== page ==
CZI Essential Open Source Software for Science (EOSS) Award for 3D Slicer Internationalization

It is my distinct pleasure to announce that we have been awarded an Essential Open Source Software for Science (EOSS) grant from the Chan Zuckerberg Initiative (CZI), a philanthropy led by Facebook founder Mark Zuckerberg and his wife Dr. Priscilla Chan. The grant will support the new “3D Slicer in My Language” project to increase the accessibility of 3D Slicer in non-English speaking countries. We are thrilled to start developing a French version of 3D Slicer in collaboration with Cheikh Anta Diop University in Senegal thanks to the award. In the future, we plan to translate 3D Slicer to other languages to empower members of the global Slicer community to analyze their own data in their own language.


Clap clap clap!!! Congratulations!!! If you need some help with the spanish language I will be extremely glad to help.

A post was split to a new topic: Fail to import DICOM data with special characters in it

Hi, spujol,

The 3D slicer in My Language project is interesting!
What is the current status of this project?
I am a Japanese, so I can help you to translate strings to Japanese language.
Multi-byte character sometimes cause problems like it does not work with paths including multi-byte characters. When you complete the project, I can strongly recommend 3D slicer to my colleagues and friends.

thank you,

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Dear Esteban,

Thank you for your interest in the Slicer in My Language project. We’d be happy to get your help with the Spanish version of Slicer.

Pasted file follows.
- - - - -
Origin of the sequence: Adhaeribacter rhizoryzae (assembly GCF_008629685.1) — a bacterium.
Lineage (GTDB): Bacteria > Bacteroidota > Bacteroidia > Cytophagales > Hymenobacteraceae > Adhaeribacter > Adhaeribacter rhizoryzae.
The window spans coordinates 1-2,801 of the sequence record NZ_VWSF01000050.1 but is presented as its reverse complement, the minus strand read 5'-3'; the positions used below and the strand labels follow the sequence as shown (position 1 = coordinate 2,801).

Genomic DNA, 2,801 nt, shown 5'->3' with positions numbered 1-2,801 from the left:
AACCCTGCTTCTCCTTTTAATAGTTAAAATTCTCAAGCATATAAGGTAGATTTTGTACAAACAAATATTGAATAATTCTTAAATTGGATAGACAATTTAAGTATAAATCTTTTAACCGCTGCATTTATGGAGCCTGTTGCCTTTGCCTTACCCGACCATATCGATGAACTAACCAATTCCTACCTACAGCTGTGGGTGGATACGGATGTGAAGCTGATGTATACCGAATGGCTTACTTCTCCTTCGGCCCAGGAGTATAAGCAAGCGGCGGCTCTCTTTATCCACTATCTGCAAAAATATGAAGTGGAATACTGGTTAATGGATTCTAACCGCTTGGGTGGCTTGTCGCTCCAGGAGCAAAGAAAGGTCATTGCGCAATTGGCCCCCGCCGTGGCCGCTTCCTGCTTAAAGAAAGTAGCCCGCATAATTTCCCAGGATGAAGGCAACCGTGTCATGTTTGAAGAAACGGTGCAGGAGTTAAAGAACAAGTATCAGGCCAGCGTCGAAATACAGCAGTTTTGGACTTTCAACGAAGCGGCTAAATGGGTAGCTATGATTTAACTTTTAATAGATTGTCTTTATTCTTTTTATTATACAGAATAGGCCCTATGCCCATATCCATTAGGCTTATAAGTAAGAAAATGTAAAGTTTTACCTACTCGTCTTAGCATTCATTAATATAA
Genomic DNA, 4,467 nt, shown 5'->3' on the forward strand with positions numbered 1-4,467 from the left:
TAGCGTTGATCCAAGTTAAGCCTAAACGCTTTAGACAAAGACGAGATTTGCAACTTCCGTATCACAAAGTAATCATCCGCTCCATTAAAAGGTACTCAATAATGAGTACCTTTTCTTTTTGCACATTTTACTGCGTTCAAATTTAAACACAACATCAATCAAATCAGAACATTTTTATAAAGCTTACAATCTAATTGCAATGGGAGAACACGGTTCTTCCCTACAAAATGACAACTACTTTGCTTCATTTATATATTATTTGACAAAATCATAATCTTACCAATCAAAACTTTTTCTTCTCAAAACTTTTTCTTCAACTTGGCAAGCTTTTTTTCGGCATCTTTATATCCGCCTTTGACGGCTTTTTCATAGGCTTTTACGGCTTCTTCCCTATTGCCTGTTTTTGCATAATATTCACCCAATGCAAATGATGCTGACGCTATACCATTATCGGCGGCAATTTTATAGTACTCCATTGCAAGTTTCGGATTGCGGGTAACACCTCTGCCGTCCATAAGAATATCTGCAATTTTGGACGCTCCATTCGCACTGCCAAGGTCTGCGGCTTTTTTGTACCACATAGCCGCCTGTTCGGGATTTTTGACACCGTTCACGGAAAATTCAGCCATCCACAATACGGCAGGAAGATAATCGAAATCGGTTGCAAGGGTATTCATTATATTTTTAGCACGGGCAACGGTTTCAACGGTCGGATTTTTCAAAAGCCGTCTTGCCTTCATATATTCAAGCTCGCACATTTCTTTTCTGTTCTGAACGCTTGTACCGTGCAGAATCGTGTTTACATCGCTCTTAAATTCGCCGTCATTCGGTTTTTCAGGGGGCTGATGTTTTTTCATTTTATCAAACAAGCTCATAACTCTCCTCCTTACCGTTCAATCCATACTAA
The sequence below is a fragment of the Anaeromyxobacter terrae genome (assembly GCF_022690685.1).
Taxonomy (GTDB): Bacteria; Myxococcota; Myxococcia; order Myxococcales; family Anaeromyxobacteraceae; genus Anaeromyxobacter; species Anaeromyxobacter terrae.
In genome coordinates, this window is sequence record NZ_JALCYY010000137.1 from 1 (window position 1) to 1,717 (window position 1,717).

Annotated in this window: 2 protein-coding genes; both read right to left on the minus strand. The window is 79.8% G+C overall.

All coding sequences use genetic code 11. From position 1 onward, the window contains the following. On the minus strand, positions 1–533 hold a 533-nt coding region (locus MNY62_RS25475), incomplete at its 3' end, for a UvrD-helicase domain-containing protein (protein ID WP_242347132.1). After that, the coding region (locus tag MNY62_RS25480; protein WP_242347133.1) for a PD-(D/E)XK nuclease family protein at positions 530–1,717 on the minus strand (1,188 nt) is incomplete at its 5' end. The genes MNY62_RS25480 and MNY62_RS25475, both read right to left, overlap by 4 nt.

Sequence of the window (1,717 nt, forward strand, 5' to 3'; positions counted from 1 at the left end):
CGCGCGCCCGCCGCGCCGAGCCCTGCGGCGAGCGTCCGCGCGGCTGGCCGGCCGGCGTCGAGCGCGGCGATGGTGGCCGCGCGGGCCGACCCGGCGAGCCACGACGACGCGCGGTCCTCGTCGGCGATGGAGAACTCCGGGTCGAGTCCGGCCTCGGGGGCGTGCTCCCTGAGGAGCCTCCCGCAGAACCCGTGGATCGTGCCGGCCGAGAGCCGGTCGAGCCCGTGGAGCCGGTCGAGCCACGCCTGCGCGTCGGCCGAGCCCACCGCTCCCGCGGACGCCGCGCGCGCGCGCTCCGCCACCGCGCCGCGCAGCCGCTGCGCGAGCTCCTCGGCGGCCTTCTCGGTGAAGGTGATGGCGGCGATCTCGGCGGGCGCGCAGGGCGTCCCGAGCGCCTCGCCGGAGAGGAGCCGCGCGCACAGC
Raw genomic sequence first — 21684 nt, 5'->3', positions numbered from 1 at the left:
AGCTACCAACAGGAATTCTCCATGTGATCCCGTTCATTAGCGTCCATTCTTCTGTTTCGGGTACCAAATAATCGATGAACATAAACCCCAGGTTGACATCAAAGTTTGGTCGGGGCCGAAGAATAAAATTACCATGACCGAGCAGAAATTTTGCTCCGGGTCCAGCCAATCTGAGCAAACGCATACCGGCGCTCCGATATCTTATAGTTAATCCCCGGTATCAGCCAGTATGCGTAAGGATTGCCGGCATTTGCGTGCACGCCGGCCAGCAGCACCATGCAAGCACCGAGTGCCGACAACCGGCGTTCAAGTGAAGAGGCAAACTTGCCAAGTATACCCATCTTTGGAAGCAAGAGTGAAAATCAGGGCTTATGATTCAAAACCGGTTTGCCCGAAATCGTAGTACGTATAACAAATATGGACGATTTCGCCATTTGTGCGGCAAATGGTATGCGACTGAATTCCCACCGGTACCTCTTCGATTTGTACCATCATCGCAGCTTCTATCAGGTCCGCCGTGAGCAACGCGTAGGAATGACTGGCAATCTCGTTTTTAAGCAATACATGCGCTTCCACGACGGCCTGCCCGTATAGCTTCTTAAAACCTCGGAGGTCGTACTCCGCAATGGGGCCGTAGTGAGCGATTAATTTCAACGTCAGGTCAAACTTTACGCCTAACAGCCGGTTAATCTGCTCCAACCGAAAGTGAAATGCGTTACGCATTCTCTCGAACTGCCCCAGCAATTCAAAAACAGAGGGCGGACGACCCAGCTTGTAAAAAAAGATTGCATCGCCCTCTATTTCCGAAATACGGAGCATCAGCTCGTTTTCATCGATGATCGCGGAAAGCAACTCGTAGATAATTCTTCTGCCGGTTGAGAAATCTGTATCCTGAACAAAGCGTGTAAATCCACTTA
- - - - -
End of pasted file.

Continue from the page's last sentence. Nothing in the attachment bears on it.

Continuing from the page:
Dear Aki,

Thank you for your interest in the 3D Slicer in My Language project. The project has just started and we’d be happy to get your help with the Japanese version of Slicer.


I come from China. If I need to translate into Chinese, I can help

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Dear Luping,

Thank you for your interest in the 3D Slicer in My Language project. We’ll be happy to welcome your contribution to the Chinese version of Slicer.


We have created a project on Crowdin for translating Slicer. Anybody can register a user at and start submitting translations for the Slicer project. Please give it a try and let us know how things work. Probably these translations will be available for Slicer Preview Release users in a few weeks. Update: We use Weblate for managing the translations - see details below.

For anyone interested in technical details of where the translations are stored and how language packs will be generated, see this discussion.

I come from China.Our team has completed the Chinese translation of version 4.8.1.You can add Cao Yufu WeChat to discuss together.
WeChat: caoyufu

Chinese Forum:

hi @cyufu ! Thank you for joining the conversation. I see there is some Chinese being contributed to crowdin and that you have an account there now. Would be willing to serve a proofreader to approve proposed translations? It will be very helpful to build on your experience.

3DSlicer is my favorite software and I would love to do the job.

Excellent! I changed your crowdin account to be a proofreader so I think that should let you approve the proposed translations. Thank you!

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We added a new extension that allows translators to see the translation results immediately. It can download and install nightly translations with a single click. It can also install latest translations that are downloaded from Crowdin website.

See setup and usage instructions on the extension’s website.